President's Message

Helping Congress Pass Good Legislation

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One of the most important ways that the ABA serves the legal profession is through our top-notch legislative advocacy program, coordinated by the ABA’s Govern­mental Affairs Office in Washington, D.C. The ABA/GAO serves as the eyes, ears and voice of the organized bar in the nation’s capital. Each spring, leaders from around the country become a part of that advocacy body during ABA Day in Washington.

This past April 18-19, nearly 300 ABA, state, local and specialty bar leaders converged on Washington to discuss the legal profession’s legislative priorities with Congress and receive briefings from congressional leaders.

Bar leaders advocated during Hill visits this year on four issues: a significant funding increase for the Legal Services Corp., an immediate and substantial pay raise for federal judges, preservation of attorney client privilege, and comprehensive immigration reform. ABA Day in Washington was a great success due to the hundreds of participating bar leaders, the superb planning committee led by Stephen Zack, and the professional staff of our Governmental Affairs Office.

Myriad Functions

The GAO represents the ABA, the legal profession and the public in the halls of the Capitol throughout the year. Its legislative staff–working closely with the ABA Governmental Affairs Standing Committee–arranges for ABA witnesses to testify before congressional committees and other governmental bodies. They submit numerous written statements, position papers and letters advocating ABA policy to Congress. These professionals meet regularly with members of Congress to convey the ABA’s concerns and views on issues important to the legal profession, providing educational materials on important subjects. For at least 10 years, the advocacy work of GAO staff and members has been remarkably successful. Congress has adopted the ABA’s position on more than 80 percent of the legislation on which the GAO has lobbied. This is encouraging because the ABA doesn’t have a PAC, doesn’t contribute to candidates’ war chests and doesn’t endorse candidates. We remain nonpartisan and rely on the education we provide to members of Congress.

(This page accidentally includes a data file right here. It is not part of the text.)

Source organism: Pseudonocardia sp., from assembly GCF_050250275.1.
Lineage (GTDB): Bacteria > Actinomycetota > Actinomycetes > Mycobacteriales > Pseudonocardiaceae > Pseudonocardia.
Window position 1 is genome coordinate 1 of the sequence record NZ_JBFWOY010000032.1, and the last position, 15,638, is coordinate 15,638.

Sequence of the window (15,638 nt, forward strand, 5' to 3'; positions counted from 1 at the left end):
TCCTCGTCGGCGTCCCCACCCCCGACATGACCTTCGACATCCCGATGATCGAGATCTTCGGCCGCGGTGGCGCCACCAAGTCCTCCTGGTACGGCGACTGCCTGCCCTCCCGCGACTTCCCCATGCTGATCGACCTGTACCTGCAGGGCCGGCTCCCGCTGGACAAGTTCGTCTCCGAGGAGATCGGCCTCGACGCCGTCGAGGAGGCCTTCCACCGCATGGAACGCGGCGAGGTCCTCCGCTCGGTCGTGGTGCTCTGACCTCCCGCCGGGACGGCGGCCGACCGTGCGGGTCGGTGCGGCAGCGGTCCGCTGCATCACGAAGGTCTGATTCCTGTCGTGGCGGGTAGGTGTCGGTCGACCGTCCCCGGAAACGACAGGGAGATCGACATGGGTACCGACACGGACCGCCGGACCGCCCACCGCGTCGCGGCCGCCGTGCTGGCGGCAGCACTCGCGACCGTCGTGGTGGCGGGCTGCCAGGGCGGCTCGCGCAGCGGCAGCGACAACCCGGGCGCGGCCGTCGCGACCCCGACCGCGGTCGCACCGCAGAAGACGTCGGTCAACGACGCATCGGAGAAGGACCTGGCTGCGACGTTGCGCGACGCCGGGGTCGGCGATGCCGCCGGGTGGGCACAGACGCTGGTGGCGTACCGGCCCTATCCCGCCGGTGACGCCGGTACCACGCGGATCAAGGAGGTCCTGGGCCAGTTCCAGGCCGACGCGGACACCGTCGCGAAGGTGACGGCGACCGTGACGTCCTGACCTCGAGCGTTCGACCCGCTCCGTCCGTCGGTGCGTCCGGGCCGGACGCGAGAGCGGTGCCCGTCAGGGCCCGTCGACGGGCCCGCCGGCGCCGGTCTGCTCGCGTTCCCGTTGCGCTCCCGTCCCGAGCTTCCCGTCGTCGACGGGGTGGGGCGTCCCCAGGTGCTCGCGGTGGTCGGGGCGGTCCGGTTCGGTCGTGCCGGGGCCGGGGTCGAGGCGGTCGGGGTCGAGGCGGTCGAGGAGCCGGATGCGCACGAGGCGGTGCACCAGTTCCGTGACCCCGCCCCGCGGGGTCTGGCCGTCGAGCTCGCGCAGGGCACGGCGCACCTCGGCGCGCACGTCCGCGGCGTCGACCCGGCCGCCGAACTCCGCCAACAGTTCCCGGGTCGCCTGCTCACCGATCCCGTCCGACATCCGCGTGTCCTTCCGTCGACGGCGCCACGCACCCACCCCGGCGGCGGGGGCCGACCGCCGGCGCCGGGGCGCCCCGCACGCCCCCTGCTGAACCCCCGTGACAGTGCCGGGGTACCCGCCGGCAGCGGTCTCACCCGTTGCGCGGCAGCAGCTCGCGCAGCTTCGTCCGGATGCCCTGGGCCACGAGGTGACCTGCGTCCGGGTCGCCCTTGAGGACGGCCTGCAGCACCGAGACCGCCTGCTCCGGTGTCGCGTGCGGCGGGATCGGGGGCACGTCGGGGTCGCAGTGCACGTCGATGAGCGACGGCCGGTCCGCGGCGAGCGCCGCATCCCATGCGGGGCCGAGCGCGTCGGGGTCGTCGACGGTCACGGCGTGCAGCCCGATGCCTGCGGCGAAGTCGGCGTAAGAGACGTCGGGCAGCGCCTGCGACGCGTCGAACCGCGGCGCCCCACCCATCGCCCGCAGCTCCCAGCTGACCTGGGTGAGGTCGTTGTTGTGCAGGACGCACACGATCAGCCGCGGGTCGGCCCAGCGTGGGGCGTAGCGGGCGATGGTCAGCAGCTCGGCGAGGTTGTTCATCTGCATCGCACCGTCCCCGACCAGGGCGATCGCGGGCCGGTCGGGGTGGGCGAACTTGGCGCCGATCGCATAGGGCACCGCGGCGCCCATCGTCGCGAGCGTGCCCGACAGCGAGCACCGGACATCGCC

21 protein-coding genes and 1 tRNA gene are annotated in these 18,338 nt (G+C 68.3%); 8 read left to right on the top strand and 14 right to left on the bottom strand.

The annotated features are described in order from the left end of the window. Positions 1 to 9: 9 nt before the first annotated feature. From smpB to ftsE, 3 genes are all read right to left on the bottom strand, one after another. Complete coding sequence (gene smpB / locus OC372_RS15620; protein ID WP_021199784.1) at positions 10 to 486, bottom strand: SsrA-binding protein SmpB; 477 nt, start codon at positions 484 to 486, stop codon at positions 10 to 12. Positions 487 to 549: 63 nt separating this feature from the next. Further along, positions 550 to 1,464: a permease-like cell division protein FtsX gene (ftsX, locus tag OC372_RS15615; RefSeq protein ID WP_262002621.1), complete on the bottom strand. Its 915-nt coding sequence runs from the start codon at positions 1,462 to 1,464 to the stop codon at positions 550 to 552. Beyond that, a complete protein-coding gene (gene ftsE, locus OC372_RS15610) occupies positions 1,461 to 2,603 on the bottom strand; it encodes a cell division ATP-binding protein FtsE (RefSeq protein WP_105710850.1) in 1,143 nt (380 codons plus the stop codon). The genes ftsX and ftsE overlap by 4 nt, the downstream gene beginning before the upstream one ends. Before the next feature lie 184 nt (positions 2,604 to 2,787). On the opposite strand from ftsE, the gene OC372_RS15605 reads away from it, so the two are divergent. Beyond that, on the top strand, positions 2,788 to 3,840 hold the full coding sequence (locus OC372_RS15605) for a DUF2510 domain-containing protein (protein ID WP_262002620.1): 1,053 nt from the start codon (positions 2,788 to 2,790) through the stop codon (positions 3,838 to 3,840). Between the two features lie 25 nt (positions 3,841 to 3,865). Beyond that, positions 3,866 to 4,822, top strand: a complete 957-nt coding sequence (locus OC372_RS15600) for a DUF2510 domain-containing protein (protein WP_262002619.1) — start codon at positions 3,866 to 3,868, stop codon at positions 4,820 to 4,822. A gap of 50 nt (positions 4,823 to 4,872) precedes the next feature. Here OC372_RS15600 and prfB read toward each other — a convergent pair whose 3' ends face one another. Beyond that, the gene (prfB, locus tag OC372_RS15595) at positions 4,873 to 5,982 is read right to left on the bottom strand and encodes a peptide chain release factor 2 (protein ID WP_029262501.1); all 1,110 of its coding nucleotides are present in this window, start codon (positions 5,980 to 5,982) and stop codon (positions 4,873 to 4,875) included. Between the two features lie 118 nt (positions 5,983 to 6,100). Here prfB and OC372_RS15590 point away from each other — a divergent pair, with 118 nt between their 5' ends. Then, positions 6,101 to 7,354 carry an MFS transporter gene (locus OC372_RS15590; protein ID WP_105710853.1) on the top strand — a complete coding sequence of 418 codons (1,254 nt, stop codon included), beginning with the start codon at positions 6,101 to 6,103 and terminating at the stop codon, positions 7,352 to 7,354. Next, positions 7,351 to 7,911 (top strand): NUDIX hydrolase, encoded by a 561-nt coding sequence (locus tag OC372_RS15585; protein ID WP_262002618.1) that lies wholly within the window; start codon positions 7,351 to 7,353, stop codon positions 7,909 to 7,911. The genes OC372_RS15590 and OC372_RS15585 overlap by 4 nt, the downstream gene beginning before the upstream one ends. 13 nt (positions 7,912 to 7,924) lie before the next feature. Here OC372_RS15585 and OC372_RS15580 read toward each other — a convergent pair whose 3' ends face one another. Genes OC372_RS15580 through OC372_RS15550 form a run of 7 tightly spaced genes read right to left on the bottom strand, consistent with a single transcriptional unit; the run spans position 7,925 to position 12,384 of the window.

Among our recent legislative successes:

Legal Services Corp. Efforts by ABA and state/local bar leaders were instrumental in achieving the largest funding increase in years for LSC, and the highest level of funding since the program was severely slashed in 1996.

Youth at risk. Through the work of the Commission on Youth at Risk, GAO helped push for enactment of the Federal Youth Coordination Act that establishes a federal council to coordinate policy affecting youths.

Civil legal service for domestic violence. We helped get a $65 million increase in funding for civil legal services to victims of domestic violence.

Military and veterans. We assisted in the successful repeal of a 150 year old statutory bar against veterans hiring lawyers to represent them in VA proceedings. We also helped secure passage of groundbreaking laws to keep soldiers and sailors safe from predatory lending practices.

Promotion of diversity in the legal profession. Our efforts helped to ensure continued authorization of adequate funding for the Thurgood Marshall Legal Educational Opportunity Program, which is administered by the Council on Legal Education Opportunity.

The ABA’s legislative successes have benefited our society in many ways, but much more remains to be done. We invite you to become part of the eyes, ears and voices advocating on behalf of the organized bar. The GAO’s Grassroots Action Team makes it easy for you to serve your profession and get involved in your own area. For more information, visit the GAO at

The tenth in a series of columns that discuss how the ABA and individual lawyers serve our nation and the law.

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